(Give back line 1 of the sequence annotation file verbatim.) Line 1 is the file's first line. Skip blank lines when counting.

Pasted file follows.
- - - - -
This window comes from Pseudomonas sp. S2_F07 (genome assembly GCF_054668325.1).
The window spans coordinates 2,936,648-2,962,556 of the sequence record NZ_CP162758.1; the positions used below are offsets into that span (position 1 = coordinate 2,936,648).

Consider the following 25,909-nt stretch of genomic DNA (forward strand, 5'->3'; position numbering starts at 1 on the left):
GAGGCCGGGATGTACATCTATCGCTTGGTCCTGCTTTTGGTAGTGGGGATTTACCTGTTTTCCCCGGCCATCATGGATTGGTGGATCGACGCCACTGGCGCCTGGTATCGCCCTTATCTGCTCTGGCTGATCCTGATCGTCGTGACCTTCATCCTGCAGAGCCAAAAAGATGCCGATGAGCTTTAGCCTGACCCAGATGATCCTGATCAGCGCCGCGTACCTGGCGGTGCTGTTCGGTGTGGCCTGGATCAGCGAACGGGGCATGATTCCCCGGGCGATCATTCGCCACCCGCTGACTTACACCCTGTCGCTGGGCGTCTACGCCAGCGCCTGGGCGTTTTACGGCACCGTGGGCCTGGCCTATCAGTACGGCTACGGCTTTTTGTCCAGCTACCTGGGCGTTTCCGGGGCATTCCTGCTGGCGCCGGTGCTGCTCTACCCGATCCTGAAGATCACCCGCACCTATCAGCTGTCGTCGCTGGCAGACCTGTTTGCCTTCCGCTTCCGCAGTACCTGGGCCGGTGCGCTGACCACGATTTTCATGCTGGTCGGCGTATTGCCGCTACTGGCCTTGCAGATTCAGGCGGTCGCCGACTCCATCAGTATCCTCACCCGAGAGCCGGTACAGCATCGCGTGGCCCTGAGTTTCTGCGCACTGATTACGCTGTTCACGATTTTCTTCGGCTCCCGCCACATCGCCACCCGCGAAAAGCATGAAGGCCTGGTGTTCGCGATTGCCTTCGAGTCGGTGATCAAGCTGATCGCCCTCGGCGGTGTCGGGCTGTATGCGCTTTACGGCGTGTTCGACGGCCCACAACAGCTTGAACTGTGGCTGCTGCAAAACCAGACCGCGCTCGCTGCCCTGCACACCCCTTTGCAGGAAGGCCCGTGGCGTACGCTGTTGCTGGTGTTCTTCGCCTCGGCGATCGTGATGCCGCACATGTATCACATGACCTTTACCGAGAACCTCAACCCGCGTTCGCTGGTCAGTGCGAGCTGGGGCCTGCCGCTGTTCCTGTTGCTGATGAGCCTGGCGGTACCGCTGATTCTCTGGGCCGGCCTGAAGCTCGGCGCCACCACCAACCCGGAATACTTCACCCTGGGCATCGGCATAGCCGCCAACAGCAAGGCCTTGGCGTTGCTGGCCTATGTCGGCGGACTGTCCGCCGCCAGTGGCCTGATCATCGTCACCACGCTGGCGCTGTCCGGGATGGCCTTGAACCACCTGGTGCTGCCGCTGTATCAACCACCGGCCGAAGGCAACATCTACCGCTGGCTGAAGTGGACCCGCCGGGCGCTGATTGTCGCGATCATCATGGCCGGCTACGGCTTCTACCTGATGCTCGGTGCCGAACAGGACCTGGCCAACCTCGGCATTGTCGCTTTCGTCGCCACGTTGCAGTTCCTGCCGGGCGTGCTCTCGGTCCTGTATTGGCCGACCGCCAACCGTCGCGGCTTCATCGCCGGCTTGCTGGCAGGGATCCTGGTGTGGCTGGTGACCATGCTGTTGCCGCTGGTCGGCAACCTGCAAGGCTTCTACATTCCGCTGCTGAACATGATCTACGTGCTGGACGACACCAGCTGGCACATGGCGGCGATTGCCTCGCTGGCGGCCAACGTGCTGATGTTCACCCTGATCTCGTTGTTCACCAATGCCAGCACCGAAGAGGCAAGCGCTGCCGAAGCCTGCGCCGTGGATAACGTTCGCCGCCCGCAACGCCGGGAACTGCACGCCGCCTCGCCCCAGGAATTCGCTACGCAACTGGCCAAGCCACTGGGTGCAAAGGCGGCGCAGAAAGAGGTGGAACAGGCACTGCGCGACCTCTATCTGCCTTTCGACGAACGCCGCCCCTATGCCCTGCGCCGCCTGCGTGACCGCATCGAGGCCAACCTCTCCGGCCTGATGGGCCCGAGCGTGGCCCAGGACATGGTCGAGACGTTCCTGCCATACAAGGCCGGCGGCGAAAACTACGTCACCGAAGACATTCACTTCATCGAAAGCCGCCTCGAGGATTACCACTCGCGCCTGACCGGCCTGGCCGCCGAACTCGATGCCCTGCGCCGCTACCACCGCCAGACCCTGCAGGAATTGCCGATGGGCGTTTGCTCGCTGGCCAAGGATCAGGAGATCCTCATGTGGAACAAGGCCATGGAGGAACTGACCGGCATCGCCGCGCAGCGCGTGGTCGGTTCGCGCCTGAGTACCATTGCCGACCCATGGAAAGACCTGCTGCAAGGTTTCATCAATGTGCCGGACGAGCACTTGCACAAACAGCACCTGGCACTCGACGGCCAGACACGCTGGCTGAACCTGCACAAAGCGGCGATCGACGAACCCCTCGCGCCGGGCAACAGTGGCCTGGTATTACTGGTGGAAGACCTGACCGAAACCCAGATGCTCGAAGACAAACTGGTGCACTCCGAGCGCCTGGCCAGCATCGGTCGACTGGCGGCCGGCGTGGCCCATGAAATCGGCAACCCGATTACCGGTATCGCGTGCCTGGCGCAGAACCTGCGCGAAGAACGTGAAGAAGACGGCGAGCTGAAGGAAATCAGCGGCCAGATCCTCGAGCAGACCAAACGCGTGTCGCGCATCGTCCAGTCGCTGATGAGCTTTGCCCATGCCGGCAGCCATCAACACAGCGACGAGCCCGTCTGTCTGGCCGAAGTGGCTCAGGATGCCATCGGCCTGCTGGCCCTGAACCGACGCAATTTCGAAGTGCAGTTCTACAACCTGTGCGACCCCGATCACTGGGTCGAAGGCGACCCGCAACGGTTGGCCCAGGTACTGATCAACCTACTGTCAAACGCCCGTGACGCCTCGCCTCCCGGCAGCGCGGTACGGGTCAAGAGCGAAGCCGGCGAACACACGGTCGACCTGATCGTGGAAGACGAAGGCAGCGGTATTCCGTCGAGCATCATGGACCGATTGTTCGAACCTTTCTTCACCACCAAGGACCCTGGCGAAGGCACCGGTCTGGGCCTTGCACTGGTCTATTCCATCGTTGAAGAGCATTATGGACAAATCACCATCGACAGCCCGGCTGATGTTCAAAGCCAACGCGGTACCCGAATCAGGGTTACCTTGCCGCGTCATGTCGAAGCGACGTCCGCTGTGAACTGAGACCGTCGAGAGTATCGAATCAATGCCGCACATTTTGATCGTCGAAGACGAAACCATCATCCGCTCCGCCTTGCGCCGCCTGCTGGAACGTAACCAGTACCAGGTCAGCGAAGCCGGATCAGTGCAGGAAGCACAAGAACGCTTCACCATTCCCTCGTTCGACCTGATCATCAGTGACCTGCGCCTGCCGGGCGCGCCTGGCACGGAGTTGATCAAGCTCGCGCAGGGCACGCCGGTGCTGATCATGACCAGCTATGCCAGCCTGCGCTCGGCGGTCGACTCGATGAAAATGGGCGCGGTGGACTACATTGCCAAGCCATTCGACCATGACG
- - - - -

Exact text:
This window comes from Pseudomonas sp. S2_F07 (genome assembly GCF_054668325.1).